MOSIER, HAROLD GERARD (24 July 1889-7 Aug. 1971), Ohio senator, U.S. Congressman, and Ohio lieutenant governor, was born in Cincinnati to Moody G. and Anna Hogsett Mosier. He moved to Cleveland to attend East High School, and earned his A.B. degree from Dartmouth (1912) and LL.B. degree from Harvard University (1915). Admitted to the Ohio bar in 1915, Mosier practiced law with the firm of TOLLES, HOGSETT, GINN & MORLEY until 1920, serving 1 year during WORLD WAR I with the U.S. Ordnance Dept. In 1921, Mosier helped form the firm of Christopher, Mosier & Dover, leaving in 1930 to form Minshall & Mosier with Wm. Minshall.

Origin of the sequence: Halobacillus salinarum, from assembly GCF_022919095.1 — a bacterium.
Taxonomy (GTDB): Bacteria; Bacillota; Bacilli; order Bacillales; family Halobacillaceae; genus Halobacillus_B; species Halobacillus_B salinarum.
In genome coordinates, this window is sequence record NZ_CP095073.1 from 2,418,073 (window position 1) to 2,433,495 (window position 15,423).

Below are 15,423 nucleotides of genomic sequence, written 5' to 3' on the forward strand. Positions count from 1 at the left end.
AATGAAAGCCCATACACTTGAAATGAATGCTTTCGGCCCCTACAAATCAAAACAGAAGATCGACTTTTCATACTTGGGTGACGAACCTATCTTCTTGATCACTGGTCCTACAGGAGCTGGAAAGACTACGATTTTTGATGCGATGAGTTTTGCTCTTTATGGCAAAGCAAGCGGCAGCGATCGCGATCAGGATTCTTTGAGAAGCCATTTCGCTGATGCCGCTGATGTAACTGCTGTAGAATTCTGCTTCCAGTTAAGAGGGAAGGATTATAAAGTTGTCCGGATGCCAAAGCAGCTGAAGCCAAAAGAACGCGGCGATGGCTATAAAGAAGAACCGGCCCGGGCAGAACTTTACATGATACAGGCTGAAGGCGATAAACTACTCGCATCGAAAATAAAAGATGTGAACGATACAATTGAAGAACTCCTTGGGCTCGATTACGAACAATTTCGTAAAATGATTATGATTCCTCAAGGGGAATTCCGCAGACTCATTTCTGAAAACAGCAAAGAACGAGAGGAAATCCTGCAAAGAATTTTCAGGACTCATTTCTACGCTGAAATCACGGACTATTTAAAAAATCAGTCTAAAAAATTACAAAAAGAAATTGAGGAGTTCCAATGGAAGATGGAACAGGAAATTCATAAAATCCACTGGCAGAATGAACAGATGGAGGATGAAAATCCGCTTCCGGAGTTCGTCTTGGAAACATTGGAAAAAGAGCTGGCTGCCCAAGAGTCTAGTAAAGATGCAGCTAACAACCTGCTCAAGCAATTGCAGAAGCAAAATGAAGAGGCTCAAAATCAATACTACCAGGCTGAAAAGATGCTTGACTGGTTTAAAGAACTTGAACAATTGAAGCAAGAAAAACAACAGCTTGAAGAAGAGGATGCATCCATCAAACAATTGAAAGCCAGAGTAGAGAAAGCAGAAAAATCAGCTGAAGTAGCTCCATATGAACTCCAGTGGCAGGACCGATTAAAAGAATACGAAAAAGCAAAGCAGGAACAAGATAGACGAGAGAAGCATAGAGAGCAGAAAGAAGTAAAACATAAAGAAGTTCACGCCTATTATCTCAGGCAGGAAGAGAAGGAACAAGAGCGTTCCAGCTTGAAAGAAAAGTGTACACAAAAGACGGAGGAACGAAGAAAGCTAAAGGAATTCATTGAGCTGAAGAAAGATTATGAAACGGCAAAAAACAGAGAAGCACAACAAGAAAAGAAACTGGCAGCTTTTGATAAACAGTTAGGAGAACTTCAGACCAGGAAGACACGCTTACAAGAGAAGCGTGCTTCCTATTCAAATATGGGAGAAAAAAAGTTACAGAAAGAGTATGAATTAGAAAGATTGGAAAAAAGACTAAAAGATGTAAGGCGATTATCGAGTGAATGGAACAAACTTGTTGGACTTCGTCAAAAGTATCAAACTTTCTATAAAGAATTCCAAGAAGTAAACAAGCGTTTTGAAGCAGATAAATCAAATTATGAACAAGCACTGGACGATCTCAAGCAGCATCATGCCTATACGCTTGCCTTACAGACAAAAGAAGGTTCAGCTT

Elected to the Ohio senate in 1932, Mosier authored the Ohio Liquor Control Bill and legislation ratifying the constitutional amendment repealing Prohibition, and served as chairman of the Judiciary Committee and headed the Cuyahoga County legislative delegation. Elected lieutenant governor in 1934, he withdrew his candidacy for governor in 1936 to run for U.S. House of Representatives, there serving as a member of the Dies Committee investigating "un-American" activities. Fighting to rid the country of Communist influence, he became known as the "Dies Red-Hunter." Defeated in the 1938 primary, Mosier ran for Ohio governor in 1940 but was defeated. Admitted to the Maryland bar in 1943, he served as counsel to Glenn Martin Co. in Baltimore, 1942-52, and as legislative advisor to Aircraft Industries Assoc. in Washington, D.C., from 1952-60, when he retired. He married Grace Hoyt Jones in 1918. Mosier died in Washington, D.C. and was buried in the Fort Lincoln Cemetery in Maryland.